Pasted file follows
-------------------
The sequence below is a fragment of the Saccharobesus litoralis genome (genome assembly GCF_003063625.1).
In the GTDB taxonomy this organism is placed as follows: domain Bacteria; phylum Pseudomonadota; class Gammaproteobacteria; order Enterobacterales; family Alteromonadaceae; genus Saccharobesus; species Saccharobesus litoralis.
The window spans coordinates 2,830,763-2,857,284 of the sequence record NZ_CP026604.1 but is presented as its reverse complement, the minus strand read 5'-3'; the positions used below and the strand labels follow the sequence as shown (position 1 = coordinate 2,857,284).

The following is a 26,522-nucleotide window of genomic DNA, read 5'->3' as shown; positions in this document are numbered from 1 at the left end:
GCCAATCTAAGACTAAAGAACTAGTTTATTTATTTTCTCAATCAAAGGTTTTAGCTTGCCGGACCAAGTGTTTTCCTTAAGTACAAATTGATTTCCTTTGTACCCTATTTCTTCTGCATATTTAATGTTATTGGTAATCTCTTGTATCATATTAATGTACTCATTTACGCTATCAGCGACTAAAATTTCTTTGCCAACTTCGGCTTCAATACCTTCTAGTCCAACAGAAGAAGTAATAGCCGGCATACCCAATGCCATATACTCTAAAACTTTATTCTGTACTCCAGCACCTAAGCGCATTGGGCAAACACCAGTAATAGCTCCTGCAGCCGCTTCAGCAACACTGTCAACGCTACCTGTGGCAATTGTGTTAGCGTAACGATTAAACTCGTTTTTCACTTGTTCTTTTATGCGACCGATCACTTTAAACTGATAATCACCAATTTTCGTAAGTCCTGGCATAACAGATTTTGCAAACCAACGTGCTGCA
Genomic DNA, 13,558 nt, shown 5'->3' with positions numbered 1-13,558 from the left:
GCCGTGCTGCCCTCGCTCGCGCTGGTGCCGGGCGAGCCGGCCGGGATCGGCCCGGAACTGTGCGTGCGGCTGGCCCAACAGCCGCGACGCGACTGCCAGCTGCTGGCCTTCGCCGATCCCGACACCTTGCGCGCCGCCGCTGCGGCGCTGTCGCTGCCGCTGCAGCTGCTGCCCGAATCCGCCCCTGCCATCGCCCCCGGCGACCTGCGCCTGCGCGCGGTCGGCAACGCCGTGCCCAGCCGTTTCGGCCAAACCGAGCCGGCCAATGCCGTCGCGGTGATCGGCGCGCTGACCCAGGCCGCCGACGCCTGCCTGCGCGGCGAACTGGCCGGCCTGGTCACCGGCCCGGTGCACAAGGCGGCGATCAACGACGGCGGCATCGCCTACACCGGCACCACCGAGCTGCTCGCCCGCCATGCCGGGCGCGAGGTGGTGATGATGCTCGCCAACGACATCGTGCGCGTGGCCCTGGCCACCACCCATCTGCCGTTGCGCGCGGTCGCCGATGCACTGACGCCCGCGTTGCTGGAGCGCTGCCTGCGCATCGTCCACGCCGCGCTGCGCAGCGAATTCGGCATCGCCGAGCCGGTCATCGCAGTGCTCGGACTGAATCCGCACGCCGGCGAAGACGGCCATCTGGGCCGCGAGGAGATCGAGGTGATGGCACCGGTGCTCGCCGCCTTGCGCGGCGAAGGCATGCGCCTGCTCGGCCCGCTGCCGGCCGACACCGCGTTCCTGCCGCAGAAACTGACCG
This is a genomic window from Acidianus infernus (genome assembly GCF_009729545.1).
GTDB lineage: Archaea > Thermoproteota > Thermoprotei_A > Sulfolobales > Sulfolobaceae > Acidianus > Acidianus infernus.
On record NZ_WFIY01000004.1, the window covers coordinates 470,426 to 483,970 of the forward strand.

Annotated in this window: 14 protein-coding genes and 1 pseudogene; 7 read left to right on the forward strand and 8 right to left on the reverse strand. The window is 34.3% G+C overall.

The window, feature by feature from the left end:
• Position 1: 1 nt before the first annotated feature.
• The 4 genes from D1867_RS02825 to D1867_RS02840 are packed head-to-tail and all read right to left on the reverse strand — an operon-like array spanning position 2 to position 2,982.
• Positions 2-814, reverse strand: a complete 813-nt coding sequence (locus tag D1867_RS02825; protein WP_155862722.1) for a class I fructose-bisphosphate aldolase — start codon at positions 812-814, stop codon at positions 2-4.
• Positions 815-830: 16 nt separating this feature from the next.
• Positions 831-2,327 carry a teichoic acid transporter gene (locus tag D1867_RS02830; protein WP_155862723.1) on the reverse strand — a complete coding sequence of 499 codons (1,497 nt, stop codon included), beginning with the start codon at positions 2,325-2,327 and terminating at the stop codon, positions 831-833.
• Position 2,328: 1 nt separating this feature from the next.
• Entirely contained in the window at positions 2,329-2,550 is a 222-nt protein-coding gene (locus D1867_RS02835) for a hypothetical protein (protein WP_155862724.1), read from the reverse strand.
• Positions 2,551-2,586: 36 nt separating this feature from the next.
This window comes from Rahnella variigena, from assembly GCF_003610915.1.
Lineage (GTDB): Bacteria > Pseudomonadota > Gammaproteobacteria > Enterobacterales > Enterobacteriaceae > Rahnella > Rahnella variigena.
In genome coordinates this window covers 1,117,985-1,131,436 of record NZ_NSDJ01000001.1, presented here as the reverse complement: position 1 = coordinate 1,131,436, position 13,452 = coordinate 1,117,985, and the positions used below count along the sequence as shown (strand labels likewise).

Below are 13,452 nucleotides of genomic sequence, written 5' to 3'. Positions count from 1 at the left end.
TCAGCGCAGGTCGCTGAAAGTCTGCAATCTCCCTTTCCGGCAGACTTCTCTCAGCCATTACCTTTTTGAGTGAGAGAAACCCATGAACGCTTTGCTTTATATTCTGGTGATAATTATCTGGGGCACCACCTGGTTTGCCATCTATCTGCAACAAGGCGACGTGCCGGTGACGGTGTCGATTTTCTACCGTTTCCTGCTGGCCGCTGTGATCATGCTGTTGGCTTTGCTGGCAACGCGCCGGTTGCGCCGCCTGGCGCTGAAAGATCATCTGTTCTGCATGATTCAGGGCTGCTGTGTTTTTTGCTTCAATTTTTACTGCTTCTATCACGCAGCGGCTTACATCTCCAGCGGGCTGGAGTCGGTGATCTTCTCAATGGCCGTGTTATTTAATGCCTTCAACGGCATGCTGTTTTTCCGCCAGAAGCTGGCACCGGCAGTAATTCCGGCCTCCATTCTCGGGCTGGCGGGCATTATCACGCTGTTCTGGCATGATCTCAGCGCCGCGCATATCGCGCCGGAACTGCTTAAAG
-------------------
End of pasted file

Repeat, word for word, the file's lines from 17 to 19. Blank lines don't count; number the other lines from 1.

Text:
• Positions 831-2,327 carry a teichoic acid transporter gene (locus tag D1867_RS02830; protein WP_155862723.1) on the reverse strand — a complete coding sequence of 499 codons (1,497 nt, stop codon included), beginning with the start codon at positions 2,325-2,327 and terminating at the stop codon, positions 831-833.
• Position 2,328: 1 nt separating this feature from the next.
• Entirely contained in the window at positions 2,329-2,550 is a 222-nt protein-coding gene (locus D1867_RS02835) for a hypothetical protein (protein WP_155862724.1), read from the reverse strand.